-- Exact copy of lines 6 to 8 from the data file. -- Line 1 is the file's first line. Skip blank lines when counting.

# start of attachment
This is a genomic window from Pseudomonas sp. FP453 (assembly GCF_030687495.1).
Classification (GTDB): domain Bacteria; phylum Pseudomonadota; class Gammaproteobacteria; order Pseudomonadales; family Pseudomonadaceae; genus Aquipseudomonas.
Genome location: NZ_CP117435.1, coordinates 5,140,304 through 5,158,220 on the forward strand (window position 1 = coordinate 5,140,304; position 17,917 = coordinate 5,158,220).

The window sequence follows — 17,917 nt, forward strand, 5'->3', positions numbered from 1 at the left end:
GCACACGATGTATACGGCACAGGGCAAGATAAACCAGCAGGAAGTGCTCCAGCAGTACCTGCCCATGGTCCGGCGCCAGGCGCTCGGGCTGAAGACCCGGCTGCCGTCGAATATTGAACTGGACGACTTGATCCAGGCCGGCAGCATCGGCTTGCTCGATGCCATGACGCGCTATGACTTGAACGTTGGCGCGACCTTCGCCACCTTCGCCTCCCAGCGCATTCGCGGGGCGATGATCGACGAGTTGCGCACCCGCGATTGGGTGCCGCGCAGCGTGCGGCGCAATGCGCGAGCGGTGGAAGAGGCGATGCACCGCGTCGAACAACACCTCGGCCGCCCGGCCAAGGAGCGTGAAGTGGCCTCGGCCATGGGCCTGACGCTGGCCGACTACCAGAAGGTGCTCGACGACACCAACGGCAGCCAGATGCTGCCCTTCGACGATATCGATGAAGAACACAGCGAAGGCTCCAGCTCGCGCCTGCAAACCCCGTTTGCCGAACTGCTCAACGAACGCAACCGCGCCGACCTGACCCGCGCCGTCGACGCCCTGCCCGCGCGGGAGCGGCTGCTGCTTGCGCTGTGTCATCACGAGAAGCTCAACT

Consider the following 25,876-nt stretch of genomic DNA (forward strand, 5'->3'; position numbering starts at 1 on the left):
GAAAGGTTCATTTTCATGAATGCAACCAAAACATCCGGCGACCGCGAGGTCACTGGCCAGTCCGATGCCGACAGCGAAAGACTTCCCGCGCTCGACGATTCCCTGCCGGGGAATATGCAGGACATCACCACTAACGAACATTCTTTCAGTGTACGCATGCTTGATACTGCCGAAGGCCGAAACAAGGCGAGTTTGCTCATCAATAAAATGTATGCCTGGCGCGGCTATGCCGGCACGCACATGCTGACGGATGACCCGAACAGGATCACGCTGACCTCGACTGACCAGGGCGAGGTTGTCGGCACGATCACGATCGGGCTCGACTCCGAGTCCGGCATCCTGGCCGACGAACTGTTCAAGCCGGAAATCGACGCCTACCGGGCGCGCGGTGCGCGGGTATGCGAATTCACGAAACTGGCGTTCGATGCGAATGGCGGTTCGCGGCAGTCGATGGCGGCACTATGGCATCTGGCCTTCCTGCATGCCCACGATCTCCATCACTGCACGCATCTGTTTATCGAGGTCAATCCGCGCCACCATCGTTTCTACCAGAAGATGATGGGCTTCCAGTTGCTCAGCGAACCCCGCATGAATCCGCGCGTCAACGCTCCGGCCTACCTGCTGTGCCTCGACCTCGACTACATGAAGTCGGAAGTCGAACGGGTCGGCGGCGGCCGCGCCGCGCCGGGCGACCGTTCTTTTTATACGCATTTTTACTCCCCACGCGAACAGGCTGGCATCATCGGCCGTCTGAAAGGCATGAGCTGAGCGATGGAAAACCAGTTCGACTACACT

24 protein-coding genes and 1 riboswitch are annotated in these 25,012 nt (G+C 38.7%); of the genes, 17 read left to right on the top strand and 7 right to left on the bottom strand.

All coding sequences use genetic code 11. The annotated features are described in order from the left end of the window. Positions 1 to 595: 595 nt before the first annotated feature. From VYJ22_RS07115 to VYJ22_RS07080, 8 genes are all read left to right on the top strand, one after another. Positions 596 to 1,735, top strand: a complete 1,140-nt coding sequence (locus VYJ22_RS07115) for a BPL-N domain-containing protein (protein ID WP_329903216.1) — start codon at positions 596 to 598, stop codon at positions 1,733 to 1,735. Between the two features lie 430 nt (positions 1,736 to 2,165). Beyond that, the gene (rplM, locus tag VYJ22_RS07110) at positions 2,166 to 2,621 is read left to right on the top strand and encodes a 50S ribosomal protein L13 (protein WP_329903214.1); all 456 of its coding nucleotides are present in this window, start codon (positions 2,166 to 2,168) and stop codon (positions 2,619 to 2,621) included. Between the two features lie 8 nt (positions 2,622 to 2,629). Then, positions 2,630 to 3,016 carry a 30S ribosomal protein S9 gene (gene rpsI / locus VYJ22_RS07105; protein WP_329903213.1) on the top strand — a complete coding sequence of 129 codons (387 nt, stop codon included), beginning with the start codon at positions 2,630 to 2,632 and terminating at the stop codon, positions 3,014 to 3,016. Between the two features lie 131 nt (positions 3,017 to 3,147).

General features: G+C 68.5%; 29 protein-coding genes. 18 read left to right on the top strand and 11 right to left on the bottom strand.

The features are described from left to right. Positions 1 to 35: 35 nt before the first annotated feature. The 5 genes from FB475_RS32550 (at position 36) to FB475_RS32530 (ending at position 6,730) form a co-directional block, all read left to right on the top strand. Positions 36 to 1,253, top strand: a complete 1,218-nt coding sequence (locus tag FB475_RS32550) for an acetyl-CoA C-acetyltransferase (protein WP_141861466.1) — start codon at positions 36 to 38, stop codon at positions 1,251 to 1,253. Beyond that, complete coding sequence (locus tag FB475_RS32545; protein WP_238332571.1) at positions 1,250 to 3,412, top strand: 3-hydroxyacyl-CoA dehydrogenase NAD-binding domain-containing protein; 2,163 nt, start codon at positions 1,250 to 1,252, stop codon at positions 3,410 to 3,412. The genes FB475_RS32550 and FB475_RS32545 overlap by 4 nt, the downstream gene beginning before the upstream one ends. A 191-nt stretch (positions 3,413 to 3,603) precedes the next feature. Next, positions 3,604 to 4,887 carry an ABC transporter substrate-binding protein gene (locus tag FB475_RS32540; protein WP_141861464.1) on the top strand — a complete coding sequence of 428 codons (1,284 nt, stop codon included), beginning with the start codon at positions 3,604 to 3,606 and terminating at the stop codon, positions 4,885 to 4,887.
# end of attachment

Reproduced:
Consider the following 25,876-nt stretch of genomic DNA (forward strand, 5'->3'; position numbering starts at 1 on the left):
GAAAGGTTCATTTTCATGAATGCAACCAAAACATCCGGCGACCGCGAGGTCACTGGCCAGTCCGATGCCGACAGCGAAAGACTTCCCGCGCTCGACGATTCCCTGCCGGGGAATATGCAGGACATCACCACTAACGAACATTCTTTCAGTGTACGCATGCTTGATACTGCCGAAGGCCGAAACAAGGCGAGTTTGCTCATCAATAAAATGTATGCCTGGCGCGGCTATGCCGGCACGCACATGCTGACGGATGACCCGAACAGGATCACGCTGACCTCGACTGACCAGGGCGAGGTTGTCGGCACGATCACGATCGGGCTCGACTCCGAGTCCGGCATCCTGGCCGACGAACTGTTCAAGCCGGAAATCGACGCCTACCGGGCGCGCGGTGCGCGGGTATGCGAATTCACGAAACTGGCGTTCGATGCGAATGGCGGTTCGCGGCAGTCGATGGCGGCACTATGGCATCTGGCCTTCCTGCATGCCCACGATCTCCATCACTGCACGCATCTGTTTATCGAGGTCAATCCGCGCCACCATCGTTTCTACCAGAAGATGATGGGCTTCCAGTTGCTCAGCGAACCCCGCATGAATCCGCGCGTCAACGCTCCGGCCTACCTGCTGTGCCTCGACCTCGACTACATGAAGTCGGAAGTCGAACGGGTCGGCGGCGGCCGCGCCGCGCCGGGCGACCGTTCTTTTTATACGCATTTTTACTCCCCACGCGAACAGGCTGGCATCATCGGCCGTCTGAAAGGCATGAGCTGAGCGATGGAAAACCAGTTCGACTACACT

24 protein-coding genes and 1 riboswitch are annotated in these 25,012 nt (G+C 38.7%); of the genes, 17 read left to right on the top strand and 7 right to left on the bottom strand.